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Researchers Study Potential Impact Of Tidal Power Turbines

The Northwest is home to powerful tides. In Puget Sound, water rushes in and out of the Strait of Juan de Fuca at speeds of almost 10 miles per hour. And that, say some researchers, makes it the perfect place to gather energy.

Ashley Ahearn / KUOW

Down on a dock near the University of Washington a group of scientists are making the final adjustments on a stainless steel contraption about the size of a large dining room table.

Jim Thomson is an oceanographer with the Applied Physics Lab at the University of Washington. And this is AMOS 1 – or Autonomous Marine Observation System.

Jim Thomson: “This is the multibeam sonar so that’s exactly what it sounds like. It has many beams and it’s a sonar that is used to make an image of things that are in the water column so really, to look for fish.”

Ashley Ahearn : “So it’s a glorified fish finder?”

Jim Thomson: “Yes, well-calibrated, one of a kind. It’s a very glorified fish finder.”

AMOS is a sort of scout. He’ll be used to look for fish and other marine life in Admiralty Inlet, the proposed site of the first tidal power turbines in the Pacific Northwest. Thomson and his team are trying to understand what the environmental impacts might be of placing two 45 foot high turbines about 150 feet below the surface.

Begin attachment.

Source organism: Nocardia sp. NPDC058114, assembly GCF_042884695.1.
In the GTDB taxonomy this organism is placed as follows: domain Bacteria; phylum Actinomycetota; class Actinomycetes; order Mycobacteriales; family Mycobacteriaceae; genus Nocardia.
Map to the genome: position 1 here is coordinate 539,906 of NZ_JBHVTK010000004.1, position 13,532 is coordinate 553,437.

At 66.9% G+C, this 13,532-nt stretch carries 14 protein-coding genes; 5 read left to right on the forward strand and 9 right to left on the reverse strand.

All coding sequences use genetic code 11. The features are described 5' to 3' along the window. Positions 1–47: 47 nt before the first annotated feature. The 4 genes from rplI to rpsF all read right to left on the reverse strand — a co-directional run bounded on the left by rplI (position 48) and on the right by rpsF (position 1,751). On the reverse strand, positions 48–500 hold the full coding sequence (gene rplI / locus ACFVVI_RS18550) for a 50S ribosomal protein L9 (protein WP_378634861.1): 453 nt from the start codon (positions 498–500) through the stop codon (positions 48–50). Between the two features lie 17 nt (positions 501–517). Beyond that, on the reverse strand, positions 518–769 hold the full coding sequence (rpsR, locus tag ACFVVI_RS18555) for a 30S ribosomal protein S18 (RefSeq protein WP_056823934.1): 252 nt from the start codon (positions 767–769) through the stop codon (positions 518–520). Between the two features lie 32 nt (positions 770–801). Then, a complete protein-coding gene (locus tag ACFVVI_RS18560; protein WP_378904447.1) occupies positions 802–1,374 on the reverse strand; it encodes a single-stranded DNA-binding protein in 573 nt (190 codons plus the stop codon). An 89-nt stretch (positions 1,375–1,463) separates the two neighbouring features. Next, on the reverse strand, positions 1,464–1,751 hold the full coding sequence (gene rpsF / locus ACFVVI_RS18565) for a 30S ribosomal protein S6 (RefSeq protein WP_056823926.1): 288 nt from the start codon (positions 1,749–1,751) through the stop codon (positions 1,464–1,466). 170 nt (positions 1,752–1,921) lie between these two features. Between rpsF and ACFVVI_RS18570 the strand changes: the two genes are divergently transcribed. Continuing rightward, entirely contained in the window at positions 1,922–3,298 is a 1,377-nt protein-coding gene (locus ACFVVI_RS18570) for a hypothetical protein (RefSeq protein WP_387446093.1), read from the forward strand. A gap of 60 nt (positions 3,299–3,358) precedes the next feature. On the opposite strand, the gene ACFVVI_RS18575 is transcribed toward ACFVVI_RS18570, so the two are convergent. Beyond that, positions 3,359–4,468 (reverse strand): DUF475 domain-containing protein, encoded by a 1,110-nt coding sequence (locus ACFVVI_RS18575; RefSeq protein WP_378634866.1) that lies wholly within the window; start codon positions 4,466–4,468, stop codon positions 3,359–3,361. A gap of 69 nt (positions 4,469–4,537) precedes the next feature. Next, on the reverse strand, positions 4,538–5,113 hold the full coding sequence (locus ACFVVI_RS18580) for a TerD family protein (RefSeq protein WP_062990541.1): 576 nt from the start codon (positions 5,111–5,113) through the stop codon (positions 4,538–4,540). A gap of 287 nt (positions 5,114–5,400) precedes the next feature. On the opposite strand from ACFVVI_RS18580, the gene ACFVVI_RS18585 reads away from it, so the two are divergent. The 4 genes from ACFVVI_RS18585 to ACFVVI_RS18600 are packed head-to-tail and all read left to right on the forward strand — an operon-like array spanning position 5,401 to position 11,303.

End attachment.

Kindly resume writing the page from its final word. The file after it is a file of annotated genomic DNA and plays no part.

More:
AMOS 1 — Autonomous Marine Observation System

Ashley Ahearn / KUOW

Waters rushing in and out of Puget Sound will spin the turbines and generate enough power for about 750 homes.

But today is AMOS’ dress rehearsal. Thompson gives the command and a crane lowers the 2,000 pound device into the shallow waters beside the dock.

Jim Thomson: “OK, everybody ready? Coming up.”

The team will test AMOS here over night and then later this week he’ll be dropped 200 feet below the surface of Admiralty Inlet. In June the researchers will pull him up and analyze the massive amounts of data he’s collected — kind of like opening up one of those time capsules you make in elementary school.

Jim Thomson: “Except this one’s a terabyte, otherwise it’s the same thing. And this one’s made out of stainless steel. Much shinier.”

Depending on AMOS’ findings and the permitting process, the turbines could be installed in 2013.